Wednesday, November 1, 2017

Open Day and Farewell Lunch, Oct 31, 2017, Ray M

Open Day and Farewell Lunch

Inbound from Toronto Canada, Day 7 of 8, October 31, 2017
By:  Ray M

The Farewell lunch party was held at Plates Cafe in Sacramento. More about that below.
But it is Halloween, so many came dress for the occasion:

Derek, Anne & Jean

First, we ate - a very nice buffet prepared by Plates.

Next, the entertainment!

Toronto FF Club Presentation

Toronto FF Club sang 3 songs for us - a really nice job too, especially considering this was their first rehearsal!

The one with the red nose is the choir-master
I tried to follow along but couldn't

Sacramento FF Club Presentation

In lieu of Sacramento's presentation, we heard three very touching testimonials from Plates staff -- how their lives were being turned around by the help and opportunity they get at Plates (link).

Afternoon was open with hosts. Derek and Anne went with Andy N to the Crocker Art Museum.

Dinner with hosts.

Trick or Treat with hosts at home or other Halloween activity.

In Friendship and Peace

Lake Tahoe, Oct 30, 2017, Ray M


Day Trip to Lake Tahoe

Inbound from Toronto Canada, Day 6 of 8, October 30, 2017
By:  Ray M

Today was the biggest driving day of the Sacramento journey -- up to the top of the Sierra Nevada mountain range and along Lake Tahoe - over 5 hours drive time, per Google.

On the way, a few stopped at Foothill Bridge. At 730 feet, it is the highest bridge in California

Bonnie, Elaine, Diane, PJ, Judy at Foothill Bridge

Meeting point at Gold Run Rest Stop on Hwy 80

Chris S gave an overview of the day's plans and some history of the area.  A monument nearby commemorating the 5000 Chinese workers that made the trans-continental railway a reality. (Our concentration was distracted due to unexpected closure of the rest-stop public toilets!)

Chris gives us an overview of the day's schedule

Derek and Elaine by the Chinese Railroad Workers monument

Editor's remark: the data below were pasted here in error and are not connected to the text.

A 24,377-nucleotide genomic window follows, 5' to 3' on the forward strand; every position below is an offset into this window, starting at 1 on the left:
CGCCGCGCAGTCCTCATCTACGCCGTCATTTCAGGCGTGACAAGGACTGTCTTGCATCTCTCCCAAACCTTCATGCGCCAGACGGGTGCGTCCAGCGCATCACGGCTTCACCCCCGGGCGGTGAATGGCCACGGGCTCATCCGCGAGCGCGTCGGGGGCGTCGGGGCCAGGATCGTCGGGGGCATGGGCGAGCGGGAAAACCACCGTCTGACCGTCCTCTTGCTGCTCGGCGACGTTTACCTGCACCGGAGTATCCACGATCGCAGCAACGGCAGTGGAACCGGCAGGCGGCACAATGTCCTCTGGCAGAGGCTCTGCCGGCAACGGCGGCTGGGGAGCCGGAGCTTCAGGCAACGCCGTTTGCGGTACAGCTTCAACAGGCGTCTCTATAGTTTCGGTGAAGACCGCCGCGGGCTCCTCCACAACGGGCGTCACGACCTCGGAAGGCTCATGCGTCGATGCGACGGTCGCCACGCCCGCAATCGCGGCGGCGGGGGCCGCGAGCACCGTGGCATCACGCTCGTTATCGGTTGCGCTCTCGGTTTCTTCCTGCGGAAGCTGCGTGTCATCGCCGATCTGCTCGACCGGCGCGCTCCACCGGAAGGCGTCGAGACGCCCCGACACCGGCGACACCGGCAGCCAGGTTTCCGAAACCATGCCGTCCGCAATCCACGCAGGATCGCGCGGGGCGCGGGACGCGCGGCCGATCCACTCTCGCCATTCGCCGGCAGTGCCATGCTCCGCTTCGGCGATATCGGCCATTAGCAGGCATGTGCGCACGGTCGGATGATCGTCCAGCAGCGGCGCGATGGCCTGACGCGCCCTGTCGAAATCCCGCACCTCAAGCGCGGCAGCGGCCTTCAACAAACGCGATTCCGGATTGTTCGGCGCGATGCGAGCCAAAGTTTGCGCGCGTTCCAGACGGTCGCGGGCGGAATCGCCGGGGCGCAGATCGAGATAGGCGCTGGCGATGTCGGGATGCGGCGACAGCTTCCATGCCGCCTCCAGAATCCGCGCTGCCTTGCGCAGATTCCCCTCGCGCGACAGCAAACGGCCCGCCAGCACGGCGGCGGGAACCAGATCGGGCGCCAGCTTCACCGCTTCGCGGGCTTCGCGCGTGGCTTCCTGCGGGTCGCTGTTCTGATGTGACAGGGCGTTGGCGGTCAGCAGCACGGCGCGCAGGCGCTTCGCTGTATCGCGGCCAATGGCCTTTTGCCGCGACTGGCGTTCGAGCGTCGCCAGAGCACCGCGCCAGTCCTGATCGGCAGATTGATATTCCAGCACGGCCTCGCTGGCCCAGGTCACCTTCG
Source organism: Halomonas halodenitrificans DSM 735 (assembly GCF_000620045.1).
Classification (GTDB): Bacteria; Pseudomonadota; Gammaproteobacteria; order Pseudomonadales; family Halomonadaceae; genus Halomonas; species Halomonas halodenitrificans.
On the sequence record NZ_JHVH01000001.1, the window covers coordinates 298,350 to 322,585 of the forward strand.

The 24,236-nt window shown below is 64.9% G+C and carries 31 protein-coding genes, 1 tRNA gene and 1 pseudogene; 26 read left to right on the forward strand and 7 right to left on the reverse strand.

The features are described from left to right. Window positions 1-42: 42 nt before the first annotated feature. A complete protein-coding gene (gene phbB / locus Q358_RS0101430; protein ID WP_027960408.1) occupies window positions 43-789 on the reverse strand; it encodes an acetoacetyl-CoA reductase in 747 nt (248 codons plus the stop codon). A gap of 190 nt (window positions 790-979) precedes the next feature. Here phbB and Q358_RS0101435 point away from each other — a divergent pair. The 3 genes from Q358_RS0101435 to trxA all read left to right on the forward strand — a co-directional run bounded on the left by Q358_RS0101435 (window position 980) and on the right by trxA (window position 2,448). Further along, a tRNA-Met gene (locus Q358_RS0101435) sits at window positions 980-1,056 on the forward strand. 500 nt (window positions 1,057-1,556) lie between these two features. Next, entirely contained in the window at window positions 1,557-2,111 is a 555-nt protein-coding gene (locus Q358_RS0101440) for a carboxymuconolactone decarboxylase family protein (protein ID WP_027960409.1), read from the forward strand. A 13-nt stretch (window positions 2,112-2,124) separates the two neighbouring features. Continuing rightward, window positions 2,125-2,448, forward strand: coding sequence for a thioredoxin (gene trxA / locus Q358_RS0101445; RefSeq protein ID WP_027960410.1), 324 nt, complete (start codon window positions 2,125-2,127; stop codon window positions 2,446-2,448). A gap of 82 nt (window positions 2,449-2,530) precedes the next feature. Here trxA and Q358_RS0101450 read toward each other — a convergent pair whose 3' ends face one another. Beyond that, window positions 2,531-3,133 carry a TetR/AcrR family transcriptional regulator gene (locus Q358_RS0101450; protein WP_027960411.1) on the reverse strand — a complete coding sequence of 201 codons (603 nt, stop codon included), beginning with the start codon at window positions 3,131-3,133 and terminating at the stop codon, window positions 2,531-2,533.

Chinese Railroad Workers monument: "About 1000 feet from this location is the track of the transcontinental railroad.  in 1865 thousands of Chinese in Kwantung Provice China were recruited to work on this great connection between the East and West Coast.  This monument is dedicated to the memory of those Chinese laborers who worked for Charles Crocker of the Central Pacific Railroad."

Donner Pass & Donner Lake view spot

View of Donner Lake from Donner Pass viewpoint

A cold crowd...

While there, we walked over to the petroglyphs just a short distance away.  Ancestors of the local Washoe People made these markings on glacier-scoured granite; no one knows how to interpret them (link).

Just above the petroglyphs is the China Wall, built for the railway by the Chinese workers from talus generated by the tunnel they drilled through solid granite, and with no mortar.

For more information on the history of Donner Pass, here's an interesting (link).  Here is more on the local Washoe Indians (link).

Donner Museum

Just down the hill at the other end of Donner Lake is the Donner Museum.  This is a California State Park dedicated to the commemoration of the importance of Donner Pass and the memory of the ill-fated Donner Party, a wagon train that tried to cross the pass in late October 1846, too late in the season, and got snowed in for the winter.  Luckily, even though we are there at the same time of year, we saw no snow.

Near the museum, there is a large statue dedicated to those in the Donner Party that endured the winter.  It was dedicated in 1918, over 70 years after that infamous winter.  The top cement pedestal that the statues are standing on marks the height of the snowpack during that winter.

1918 Donner Memorial Statue 

Lasagna and salad lunch at Pat and Bob’s home